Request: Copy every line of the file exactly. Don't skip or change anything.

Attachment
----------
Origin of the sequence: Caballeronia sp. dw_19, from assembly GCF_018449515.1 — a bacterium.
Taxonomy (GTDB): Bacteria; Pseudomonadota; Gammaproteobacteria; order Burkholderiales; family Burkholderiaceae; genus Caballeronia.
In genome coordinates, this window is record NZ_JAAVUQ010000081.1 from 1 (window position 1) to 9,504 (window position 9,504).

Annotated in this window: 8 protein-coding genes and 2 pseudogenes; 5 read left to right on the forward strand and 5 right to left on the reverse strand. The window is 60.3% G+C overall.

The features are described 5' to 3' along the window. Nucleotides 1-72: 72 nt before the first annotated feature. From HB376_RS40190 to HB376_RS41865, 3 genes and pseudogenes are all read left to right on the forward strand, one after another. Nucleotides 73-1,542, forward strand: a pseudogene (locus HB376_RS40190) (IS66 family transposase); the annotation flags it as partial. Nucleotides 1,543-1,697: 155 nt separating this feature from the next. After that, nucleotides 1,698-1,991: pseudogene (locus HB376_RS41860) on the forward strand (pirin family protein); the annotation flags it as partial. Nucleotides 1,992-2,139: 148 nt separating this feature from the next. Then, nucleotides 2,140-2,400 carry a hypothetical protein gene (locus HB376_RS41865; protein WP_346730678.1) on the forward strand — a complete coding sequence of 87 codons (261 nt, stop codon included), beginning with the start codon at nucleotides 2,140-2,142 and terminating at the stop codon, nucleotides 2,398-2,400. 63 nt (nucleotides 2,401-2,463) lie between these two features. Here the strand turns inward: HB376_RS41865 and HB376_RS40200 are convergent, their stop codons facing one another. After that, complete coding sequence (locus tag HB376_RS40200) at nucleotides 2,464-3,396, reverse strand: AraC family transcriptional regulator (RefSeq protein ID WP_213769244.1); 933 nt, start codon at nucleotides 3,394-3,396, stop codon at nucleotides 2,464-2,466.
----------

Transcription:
Origin of the sequence: Caballeronia sp. dw_19, from assembly GCF_018449515.1 — a bacterium.
Taxonomy (GTDB): Bacteria; Pseudomonadota; Gammaproteobacteria; order Burkholderiales; family Burkholderiaceae; genus Caballeronia.
In genome coordinates, this window is record NZ_JAAVUQ010000081.1 from 1 (window position 1) to 9,504 (window position 9,504).

Annotated in this window: 8 protein-coding genes and 2 pseudogenes; 5 read left to right on the forward strand and 5 right to left on the reverse strand. The window is 60.3% G+C overall.

The features are described 5' to 3' along the window. Nucleotides 1-72: 72 nt before the first annotated feature. From HB376_RS40190 to HB376_RS41865, 3 genes and pseudogenes are all read left to right on the forward strand, one after another. Nucleotides 73-1,542, forward strand: a pseudogene (locus HB376_RS40190) (IS66 family transposase); the annotation flags it as partial. Nucleotides 1,543-1,697: 155 nt separating this feature from the next. After that, nucleotides 1,698-1,991: pseudogene (locus HB376_RS41860) on the forward strand (pirin family protein); the annotation flags it as partial. Nucleotides 1,992-2,139: 148 nt separating this feature from the next. Then, nucleotides 2,140-2,400 carry a hypothetical protein gene (locus HB376_RS41865; protein WP_346730678.1) on the forward strand — a complete coding sequence of 87 codons (261 nt, stop codon included), beginning with the start codon at nucleotides 2,140-2,142 and terminating at the stop codon, nucleotides 2,398-2,400. 63 nt (nucleotides 2,401-2,463) lie between these two features. Here the strand turns inward: HB376_RS41865 and HB376_RS40200 are convergent, their stop codons facing one another. After that, complete coding sequence (locus tag HB376_RS40200) at nucleotides 2,464-3,396, reverse strand: AraC family transcriptional regulator (RefSeq protein ID WP_213769244.1); 933 nt, start codon at nucleotides 3,394-3,396, stop codon at nucleotides 2,464-2,466.